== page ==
Econ 001: Midterm 2 (Dr. Stein) Answer Key March 23, 2011

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1 Instructions: Econ 001: Midterm 2 (Dr. Stein) Answer Key March 23, 2011 This is a 60-minute examination. Write all answers in the blue books provided. Show all work. Use diagrams where appropriate and label all diagrams carefully. Write your name and your Recitation Instructor's name in every blue book that you use. This exam is given under the rules of Penn's Honor system. All blue books, blank or filled, must be handed in at the end of this exam. No blue books may be taken from the room. No calculators are allowed! The Midterm has 2 parts. Part 1 consists of 8 multiple-choice questions. Part 2 consists of 2 short-answer questions. You need 2 blue books. You are required to use the two blue books as follows: 1. BOOK 1: write your answers to the 8 multiple-choice questions on the first page and then write your answers to the first short-answer question in the remainder of the book. 2. BOOK 2: write your answers to the second short-answer question. Part I: Multiple Choice Questions (Best 7 out of 8: 4 points each/28 points total): Please answer all MC questions. Only the best 7 will count towards your grade. 1. Which of the following statements are correct: I. A consumer will choose to purchase where the Marginal Rate of Substitution is equal to the relative price ratio. II. If both income and prices double, consumption of both goods will be unchanged. III. If prices double and income is constant the MRS will be unchanged. a. I b. I and II c. II and III d. I, II and III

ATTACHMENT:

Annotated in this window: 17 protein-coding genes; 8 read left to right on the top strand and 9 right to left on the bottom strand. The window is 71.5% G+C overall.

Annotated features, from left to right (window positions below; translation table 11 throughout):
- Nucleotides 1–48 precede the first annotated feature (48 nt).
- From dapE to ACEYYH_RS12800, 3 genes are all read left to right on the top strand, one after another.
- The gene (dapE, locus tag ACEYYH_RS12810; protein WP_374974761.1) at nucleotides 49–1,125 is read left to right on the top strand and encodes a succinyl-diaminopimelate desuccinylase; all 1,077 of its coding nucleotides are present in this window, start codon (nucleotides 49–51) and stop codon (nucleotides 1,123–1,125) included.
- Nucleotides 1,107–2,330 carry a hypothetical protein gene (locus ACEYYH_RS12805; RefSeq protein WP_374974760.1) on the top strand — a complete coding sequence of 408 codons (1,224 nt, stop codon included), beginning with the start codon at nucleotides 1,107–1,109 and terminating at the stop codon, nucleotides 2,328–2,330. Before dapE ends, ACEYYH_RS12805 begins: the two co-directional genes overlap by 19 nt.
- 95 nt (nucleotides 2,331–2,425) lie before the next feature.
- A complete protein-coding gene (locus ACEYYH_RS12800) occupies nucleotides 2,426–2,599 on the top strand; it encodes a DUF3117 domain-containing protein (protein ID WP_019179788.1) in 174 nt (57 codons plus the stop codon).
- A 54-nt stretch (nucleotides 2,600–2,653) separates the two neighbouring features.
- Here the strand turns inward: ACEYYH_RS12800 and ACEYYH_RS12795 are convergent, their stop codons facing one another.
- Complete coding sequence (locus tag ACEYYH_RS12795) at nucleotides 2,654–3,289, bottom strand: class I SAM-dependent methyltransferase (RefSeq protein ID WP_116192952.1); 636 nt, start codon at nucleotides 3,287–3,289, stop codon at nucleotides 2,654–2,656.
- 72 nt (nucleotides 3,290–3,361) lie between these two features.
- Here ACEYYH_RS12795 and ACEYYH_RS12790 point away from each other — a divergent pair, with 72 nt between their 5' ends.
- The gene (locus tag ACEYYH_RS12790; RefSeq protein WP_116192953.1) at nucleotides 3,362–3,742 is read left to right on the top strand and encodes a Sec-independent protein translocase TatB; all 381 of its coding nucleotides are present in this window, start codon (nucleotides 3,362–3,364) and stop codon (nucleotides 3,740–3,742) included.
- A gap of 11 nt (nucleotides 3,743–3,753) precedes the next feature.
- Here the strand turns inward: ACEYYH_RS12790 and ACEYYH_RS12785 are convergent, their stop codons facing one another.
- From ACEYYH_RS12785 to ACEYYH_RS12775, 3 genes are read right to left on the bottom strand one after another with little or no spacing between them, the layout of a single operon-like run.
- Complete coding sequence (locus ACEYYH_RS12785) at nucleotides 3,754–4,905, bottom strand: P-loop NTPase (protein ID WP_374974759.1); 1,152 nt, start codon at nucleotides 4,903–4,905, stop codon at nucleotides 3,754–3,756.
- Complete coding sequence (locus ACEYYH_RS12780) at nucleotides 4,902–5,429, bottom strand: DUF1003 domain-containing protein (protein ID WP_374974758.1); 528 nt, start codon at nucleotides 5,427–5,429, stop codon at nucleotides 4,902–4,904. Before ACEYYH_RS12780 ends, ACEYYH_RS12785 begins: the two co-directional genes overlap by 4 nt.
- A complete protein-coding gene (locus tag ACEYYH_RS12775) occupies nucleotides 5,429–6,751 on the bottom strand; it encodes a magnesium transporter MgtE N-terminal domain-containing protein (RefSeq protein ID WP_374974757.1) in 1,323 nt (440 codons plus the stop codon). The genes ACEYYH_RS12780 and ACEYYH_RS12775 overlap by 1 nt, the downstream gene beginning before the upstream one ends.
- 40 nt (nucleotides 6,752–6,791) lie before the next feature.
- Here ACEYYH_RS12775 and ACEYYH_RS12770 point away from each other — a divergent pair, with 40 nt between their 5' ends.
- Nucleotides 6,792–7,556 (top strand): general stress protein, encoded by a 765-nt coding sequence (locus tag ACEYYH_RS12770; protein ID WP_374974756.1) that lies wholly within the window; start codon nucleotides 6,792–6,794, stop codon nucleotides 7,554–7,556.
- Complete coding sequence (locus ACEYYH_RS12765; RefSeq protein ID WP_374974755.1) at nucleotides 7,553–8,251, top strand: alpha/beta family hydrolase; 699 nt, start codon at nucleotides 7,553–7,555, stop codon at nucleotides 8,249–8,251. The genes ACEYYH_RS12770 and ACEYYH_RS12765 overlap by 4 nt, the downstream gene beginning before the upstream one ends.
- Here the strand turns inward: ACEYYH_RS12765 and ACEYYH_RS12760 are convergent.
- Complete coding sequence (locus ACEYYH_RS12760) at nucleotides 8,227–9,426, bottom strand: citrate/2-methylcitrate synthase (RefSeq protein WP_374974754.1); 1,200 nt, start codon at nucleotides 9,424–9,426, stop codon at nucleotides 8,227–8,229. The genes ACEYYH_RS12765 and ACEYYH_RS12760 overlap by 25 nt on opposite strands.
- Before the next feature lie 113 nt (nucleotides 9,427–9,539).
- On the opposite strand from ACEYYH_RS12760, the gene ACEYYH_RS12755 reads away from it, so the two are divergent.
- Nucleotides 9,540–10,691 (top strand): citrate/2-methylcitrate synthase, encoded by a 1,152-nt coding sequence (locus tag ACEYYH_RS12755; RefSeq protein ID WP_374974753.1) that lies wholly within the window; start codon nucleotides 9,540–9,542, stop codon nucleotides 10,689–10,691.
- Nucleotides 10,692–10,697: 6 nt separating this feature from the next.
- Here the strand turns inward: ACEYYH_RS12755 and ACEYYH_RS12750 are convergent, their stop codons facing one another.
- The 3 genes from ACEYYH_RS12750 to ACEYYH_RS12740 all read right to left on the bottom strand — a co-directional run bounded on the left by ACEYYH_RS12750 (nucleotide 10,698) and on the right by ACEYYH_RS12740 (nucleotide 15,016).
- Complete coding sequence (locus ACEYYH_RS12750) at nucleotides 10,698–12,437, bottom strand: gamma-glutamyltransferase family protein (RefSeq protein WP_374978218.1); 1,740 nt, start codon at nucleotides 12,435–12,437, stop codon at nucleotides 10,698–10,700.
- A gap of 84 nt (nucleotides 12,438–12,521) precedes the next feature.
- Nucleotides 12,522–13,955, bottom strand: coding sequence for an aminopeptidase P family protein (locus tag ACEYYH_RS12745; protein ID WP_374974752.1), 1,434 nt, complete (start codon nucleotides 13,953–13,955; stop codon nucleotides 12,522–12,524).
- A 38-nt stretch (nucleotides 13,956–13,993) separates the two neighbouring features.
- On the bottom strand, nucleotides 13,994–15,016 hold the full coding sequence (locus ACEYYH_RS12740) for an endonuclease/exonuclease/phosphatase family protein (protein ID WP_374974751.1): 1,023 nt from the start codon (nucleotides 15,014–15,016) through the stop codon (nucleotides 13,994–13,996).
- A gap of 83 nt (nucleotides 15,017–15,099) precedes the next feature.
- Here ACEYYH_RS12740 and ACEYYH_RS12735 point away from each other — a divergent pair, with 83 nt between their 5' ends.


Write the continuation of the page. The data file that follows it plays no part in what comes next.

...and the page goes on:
2 2. We learn that between P=$1 and P=$2 the demand for chewing gum is downward sloping. Which of the following statements must be true between these prices I. Chewing gum is an inferior good. II. If chewing gum is an inferior good, the income effect must be smaller than the substitution effect. a. Only I. b. Only II. c. Both I and II. d. Neither I nor II. 3. If we are told that the firm has fixed costs and that it is producing where marginal productivity is diminishing, which of the following statements will be true: a. MC will be upward sloping b. AFC curve is downward sloping c. ATC is increasing as long as MC is above ATC d. Both a and c are true, but b is not. e. Both b and c are true, but a is not. f. a, b & c are all true. 4. John sells cotton in a competitive industry. Recently, he hired a financial analyst to analyze his firm s performance. The analyst recommends that John increase his production. The analyst must have concluded that the firm s a. marginal cost exceeds marginal revenue. b. total revenue exceeds marginal revenue. c. marginal revenue exceeds total cost. d. marginal revenue exceeds marginal cost. 5. When new firms have an incentive to enter a perfectly competitive market, their entry will: a. increase the price of the product. b. drive down profits of existing firms in the markets. c. shift the market supply curve to the left. d. increase demand for the market.